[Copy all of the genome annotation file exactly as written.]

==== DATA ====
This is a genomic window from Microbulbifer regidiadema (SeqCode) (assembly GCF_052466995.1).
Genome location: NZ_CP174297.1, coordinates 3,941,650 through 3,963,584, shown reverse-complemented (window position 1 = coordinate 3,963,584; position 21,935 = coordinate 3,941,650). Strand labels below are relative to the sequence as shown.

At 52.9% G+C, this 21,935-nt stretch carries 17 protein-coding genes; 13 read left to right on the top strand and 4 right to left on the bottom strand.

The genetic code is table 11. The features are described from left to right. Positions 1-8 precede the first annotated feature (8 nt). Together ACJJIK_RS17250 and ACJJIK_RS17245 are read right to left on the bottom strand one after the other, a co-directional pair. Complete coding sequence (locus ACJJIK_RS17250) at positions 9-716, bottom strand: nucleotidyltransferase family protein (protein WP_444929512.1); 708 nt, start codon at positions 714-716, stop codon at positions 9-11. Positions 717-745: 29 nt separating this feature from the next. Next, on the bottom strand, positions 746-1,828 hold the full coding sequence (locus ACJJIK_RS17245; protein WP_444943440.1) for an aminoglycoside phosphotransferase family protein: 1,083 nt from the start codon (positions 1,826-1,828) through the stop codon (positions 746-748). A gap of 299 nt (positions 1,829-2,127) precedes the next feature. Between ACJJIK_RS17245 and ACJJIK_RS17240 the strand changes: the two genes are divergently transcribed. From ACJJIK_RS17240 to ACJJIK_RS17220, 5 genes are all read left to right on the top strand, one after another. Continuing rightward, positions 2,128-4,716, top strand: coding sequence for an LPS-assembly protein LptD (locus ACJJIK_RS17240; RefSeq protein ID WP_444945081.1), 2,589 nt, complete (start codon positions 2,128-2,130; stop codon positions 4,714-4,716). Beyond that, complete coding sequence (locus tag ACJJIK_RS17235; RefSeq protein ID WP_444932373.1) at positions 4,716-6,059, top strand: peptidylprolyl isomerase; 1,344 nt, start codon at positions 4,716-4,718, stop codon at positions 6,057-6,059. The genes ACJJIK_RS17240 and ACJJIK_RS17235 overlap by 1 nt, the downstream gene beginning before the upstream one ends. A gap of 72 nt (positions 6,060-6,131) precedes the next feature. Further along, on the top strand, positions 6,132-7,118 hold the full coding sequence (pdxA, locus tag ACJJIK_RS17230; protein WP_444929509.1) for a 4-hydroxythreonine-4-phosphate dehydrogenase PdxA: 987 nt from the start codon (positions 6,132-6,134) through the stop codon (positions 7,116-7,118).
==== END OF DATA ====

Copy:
This is a genomic window from Microbulbifer regidiadema (SeqCode) (assembly GCF_052466995.1).
Genome location: NZ_CP174297.1, coordinates 3,941,650 through 3,963,584, shown reverse-complemented (window position 1 = coordinate 3,963,584; position 21,935 = coordinate 3,941,650). Strand labels below are relative to the sequence as shown.

At 52.9% G+C, this 21,935-nt stretch carries 17 protein-coding genes; 13 read left to right on the top strand and 4 right to left on the bottom strand.

The genetic code is table 11. The features are described from left to right. Positions 1-8 precede the first annotated feature (8 nt). Together ACJJIK_RS17250 and ACJJIK_RS17245 are read right to left on the bottom strand one after the other, a co-directional pair. Complete coding sequence (locus ACJJIK_RS17250) at positions 9-716, bottom strand: nucleotidyltransferase family protein (protein WP_444929512.1); 708 nt, start codon at positions 714-716, stop codon at positions 9-11. Positions 717-745: 29 nt separating this feature from the next. Next, on the bottom strand, positions 746-1,828 hold the full coding sequence (locus ACJJIK_RS17245; protein WP_444943440.1) for an aminoglycoside phosphotransferase family protein: 1,083 nt from the start codon (positions 1,826-1,828) through the stop codon (positions 746-748). A gap of 299 nt (positions 1,829-2,127) precedes the next feature. Between ACJJIK_RS17245 and ACJJIK_RS17240 the strand changes: the two genes are divergently transcribed. From ACJJIK_RS17240 to ACJJIK_RS17220, 5 genes are all read left to right on the top strand, one after another. Continuing rightward, positions 2,128-4,716, top strand: coding sequence for an LPS-assembly protein LptD (locus ACJJIK_RS17240; RefSeq protein ID WP_444945081.1), 2,589 nt, complete (start codon positions 2,128-2,130; stop codon positions 4,714-4,716). Beyond that, complete coding sequence (locus tag ACJJIK_RS17235; RefSeq protein ID WP_444932373.1) at positions 4,716-6,059, top strand: peptidylprolyl isomerase; 1,344 nt, start codon at positions 4,716-4,718, stop codon at positions 6,057-6,059. The genes ACJJIK_RS17240 and ACJJIK_RS17235 overlap by 1 nt, the downstream gene beginning before the upstream one ends. A gap of 72 nt (positions 6,060-6,131) precedes the next feature. Further along, on the top strand, positions 6,132-7,118 hold the full coding sequence (pdxA, locus tag ACJJIK_RS17230; protein WP_444929509.1) for a 4-hydroxythreonine-4-phosphate dehydrogenase PdxA: 987 nt from the start codon (positions 6,132-6,134) through the stop codon (positions 7,116-7,118).